While some folks out there seem to make a job out of playing MMO's and have very little face time with anyone outside of the virtual worlds, don't assume that every player is your typical 'EVE' spreadsheeter, being casual is not a bad thing, it's a function of time investment, and some people want to enjoy a game without he added burden of having to get a large group of people together and coordinate schedules just to compete or have fun.
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Posted: May 23rd 2010 12:50PM SgtBaker said

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Ok, you all win, I've changed my opinion and reactivated my WoW account.
(jeez, people, it was a obivous troll, stop feeding me :-P)
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Posted: May 23rd 2010 3:59PM Innocentte said

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When EQ2 first launched, and for the first year, once you got out of the Newb area, you were pretty much forced to group if you so much as stepped foot out of one of the two major towns.

Well, we all know how the 'Forced Grouping' of EQ2 vs. the 'Solo or Group; you make the call' of World of Warcraft turned out.

WoW kicked EQ2's rear, and continues to do so to this day. Even though EQ2 has really become no more than a WoW clone.

Forcing people to play only YOUR way, leads only to people playing that think like you.

And, isn't that a drag?
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Posted: May 23rd 2010 8:22AM Seffrid said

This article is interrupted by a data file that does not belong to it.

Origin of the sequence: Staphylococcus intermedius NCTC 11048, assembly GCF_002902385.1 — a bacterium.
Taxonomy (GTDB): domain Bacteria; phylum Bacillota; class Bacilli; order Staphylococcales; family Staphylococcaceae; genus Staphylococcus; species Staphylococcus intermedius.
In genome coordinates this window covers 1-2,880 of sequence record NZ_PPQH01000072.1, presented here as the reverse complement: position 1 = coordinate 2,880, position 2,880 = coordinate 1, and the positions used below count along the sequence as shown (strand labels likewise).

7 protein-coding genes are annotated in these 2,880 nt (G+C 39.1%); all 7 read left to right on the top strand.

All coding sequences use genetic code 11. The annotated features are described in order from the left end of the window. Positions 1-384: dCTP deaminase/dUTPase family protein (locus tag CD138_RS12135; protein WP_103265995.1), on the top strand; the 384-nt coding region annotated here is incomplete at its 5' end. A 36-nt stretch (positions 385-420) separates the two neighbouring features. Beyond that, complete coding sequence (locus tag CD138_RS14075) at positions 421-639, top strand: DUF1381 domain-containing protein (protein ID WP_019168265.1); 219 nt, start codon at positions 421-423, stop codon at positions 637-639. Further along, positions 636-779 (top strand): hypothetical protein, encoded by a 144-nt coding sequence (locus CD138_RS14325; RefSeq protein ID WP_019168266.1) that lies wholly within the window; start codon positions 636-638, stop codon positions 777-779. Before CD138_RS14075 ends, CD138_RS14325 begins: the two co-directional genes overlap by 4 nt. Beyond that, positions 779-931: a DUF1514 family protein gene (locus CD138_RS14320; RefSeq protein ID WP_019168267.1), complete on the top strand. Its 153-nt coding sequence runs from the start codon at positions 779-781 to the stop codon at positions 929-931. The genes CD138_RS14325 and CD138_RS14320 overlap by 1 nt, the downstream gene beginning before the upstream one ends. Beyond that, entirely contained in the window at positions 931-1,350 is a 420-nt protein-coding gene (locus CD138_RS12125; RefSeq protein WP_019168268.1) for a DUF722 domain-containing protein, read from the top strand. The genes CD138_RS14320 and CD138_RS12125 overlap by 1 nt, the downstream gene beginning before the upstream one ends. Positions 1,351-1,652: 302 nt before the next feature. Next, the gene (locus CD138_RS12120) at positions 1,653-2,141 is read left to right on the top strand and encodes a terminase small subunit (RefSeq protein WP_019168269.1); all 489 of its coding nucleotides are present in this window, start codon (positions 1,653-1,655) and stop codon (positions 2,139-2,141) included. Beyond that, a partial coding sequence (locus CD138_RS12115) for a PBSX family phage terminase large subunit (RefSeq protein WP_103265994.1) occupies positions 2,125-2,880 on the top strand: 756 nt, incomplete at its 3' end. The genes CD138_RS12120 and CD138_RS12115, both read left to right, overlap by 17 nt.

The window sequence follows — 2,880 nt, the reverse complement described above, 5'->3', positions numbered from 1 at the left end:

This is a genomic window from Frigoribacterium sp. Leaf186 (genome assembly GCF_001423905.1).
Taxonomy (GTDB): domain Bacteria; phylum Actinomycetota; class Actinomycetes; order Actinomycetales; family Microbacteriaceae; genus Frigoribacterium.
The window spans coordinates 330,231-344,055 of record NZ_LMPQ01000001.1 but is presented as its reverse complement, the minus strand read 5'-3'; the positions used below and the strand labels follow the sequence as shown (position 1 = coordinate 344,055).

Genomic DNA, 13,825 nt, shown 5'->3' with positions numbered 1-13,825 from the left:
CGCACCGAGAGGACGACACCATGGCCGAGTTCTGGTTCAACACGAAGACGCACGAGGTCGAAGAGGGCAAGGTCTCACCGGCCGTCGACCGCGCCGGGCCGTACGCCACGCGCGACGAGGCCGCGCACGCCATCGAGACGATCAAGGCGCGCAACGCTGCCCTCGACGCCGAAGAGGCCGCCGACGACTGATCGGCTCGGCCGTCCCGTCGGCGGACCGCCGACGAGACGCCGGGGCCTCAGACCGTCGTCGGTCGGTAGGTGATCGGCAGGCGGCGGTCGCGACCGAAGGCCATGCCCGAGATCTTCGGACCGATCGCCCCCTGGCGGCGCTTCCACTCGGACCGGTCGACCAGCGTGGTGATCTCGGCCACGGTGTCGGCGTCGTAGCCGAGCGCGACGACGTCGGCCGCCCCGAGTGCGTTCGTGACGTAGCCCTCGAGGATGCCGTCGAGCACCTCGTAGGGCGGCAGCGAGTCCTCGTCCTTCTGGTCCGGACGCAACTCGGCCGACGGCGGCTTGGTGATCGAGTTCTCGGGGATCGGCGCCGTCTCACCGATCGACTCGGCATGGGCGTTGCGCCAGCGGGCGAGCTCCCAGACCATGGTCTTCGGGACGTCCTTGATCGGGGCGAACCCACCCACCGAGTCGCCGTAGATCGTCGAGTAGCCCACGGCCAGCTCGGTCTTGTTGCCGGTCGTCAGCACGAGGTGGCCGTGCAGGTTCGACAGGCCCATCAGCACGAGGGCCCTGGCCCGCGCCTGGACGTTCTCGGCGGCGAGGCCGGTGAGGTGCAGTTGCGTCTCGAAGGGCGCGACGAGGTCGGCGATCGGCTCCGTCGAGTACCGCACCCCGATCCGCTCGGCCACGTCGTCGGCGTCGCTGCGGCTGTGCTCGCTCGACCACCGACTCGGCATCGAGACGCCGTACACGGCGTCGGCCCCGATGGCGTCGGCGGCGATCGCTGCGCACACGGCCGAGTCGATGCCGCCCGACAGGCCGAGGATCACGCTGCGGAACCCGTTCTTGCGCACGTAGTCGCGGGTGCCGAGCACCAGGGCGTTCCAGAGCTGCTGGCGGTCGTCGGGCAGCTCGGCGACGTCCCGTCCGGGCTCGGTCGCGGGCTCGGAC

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I'm there to adventure on my own, occasionally to duo with a RL friend, on a server populated with lots of other players some of whom I will get to interact with over the public chat channels, through the auction house, on the forums, and in other ways. Whilst I miss the old "drive-by buff and heal" days of eg EQ, I don't miss my former grouping and guilding days at all.

The notion that "massively multiplayer" means you're a social misfit who's playing the wrong kind of game if you don't group with 5 other people all the time is, and always was, misplaced in my view (how on earth can "massively multiplayer" mean 6 people, it simply relates to the thousands of players that are also playing the game at the same time as you) although it amazes me that there are still people who think that, perhaps foremost among them people who are looking to a computer game for an important part of their social life, which I am not. I'm just playing a computer game in the company of others, which is a different thing altogether.

Posted: May 23rd 2010 10:09AM Matix said